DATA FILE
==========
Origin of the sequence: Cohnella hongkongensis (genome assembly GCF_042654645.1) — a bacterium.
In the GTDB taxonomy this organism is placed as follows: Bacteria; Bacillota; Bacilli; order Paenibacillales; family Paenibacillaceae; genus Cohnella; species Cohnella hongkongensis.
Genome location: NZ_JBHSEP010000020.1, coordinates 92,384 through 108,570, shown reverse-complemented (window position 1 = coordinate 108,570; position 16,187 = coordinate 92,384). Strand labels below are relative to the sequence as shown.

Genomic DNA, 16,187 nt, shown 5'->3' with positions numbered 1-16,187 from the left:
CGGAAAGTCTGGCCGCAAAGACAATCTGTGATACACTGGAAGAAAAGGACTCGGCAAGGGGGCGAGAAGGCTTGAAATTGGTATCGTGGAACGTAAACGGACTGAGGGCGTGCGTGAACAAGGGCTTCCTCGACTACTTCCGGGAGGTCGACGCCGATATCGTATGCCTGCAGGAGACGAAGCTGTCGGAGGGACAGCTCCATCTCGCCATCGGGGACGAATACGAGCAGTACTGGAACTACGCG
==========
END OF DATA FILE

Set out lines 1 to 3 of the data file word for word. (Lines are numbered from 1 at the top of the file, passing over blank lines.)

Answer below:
Origin of the sequence: Cohnella hongkongensis (genome assembly GCF_042654645.1) — a bacterium.
In the GTDB taxonomy this organism is placed as follows: Bacteria; Bacillota; Bacilli; order Paenibacillales; family Paenibacillaceae; genus Cohnella; species Cohnella hongkongensis.
Genome location: NZ_JBHSEP010000020.1, coordinates 92,384 through 108,570, shown reverse-complemented (window position 1 = coordinate 108,570; position 16,187 = coordinate 92,384). Strand labels below are relative to the sequence as shown.